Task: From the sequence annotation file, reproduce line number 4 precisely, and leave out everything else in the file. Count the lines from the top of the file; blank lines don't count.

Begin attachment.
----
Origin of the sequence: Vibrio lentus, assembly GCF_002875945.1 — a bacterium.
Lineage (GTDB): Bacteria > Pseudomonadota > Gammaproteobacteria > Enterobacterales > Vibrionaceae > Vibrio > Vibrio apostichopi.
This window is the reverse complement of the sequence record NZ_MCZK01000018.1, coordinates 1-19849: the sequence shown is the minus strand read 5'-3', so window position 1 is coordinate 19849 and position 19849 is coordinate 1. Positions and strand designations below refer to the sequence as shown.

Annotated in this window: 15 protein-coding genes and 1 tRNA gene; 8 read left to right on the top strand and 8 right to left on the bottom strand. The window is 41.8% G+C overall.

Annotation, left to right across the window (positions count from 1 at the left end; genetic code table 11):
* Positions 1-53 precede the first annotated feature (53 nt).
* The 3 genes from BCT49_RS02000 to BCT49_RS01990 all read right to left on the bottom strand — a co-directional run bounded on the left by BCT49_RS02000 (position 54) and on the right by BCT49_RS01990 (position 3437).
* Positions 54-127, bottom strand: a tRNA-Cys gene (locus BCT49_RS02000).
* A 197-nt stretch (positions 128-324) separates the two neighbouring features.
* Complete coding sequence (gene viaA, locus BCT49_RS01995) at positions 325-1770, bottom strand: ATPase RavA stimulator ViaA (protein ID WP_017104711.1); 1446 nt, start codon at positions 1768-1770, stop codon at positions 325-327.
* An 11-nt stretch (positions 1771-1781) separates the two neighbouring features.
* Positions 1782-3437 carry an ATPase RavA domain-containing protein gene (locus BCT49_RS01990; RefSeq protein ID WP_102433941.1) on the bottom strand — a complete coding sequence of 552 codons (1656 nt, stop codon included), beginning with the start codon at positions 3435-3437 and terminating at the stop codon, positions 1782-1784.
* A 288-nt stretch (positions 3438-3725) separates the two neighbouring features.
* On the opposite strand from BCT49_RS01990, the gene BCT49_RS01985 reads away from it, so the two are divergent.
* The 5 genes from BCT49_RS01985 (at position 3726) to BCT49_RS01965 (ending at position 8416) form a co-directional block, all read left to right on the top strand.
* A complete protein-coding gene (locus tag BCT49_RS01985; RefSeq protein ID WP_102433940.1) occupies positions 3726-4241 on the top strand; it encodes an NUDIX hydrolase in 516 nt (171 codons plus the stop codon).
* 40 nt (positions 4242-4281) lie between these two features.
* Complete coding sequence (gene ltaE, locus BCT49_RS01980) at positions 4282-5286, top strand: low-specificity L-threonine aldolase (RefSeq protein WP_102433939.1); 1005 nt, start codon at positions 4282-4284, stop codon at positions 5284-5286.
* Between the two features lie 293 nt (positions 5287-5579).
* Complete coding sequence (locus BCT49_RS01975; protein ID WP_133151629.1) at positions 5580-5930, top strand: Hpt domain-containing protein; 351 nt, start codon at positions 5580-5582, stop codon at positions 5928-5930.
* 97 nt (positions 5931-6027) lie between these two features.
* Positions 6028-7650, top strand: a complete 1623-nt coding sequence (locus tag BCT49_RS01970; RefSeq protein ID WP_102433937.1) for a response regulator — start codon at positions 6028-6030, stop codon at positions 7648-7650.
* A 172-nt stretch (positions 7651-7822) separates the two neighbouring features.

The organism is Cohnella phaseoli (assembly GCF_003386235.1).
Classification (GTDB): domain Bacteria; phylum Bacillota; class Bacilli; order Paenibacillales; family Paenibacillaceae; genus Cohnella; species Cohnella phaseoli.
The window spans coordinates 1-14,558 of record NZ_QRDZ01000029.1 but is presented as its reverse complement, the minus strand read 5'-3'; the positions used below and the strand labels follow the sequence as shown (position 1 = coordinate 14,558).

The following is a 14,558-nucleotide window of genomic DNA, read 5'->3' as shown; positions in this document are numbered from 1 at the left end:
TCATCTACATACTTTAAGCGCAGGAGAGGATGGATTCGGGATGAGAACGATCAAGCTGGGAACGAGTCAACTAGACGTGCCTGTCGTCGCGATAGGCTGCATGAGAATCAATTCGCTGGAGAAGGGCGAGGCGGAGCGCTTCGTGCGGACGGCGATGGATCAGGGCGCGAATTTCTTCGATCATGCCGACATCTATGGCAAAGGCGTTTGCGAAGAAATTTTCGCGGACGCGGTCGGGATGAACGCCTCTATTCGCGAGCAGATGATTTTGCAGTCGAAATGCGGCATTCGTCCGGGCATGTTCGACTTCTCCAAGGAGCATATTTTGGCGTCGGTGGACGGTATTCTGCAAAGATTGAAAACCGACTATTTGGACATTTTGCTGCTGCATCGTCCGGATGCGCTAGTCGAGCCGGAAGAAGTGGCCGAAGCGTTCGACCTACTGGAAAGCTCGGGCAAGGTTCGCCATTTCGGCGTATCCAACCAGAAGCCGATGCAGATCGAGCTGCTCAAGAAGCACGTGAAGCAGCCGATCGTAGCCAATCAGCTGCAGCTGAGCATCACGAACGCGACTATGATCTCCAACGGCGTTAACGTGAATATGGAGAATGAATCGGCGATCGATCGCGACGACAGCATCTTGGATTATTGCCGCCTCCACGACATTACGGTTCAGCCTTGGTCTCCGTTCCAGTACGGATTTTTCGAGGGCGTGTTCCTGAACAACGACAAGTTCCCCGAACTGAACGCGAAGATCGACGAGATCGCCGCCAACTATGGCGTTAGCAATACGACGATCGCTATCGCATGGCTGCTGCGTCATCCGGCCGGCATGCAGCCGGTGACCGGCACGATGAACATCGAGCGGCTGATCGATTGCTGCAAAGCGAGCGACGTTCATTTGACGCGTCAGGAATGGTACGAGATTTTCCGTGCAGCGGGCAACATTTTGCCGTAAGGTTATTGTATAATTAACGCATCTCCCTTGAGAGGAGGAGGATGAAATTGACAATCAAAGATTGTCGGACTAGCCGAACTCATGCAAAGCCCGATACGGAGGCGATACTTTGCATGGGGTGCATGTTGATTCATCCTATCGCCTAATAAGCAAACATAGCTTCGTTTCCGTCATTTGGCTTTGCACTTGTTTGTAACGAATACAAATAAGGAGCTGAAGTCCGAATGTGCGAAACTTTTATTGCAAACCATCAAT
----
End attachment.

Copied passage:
Annotated in this window: 15 protein-coding genes and 1 tRNA gene; 8 read left to right on the top strand and 8 right to left on the bottom strand. The window is 41.8% G+C overall.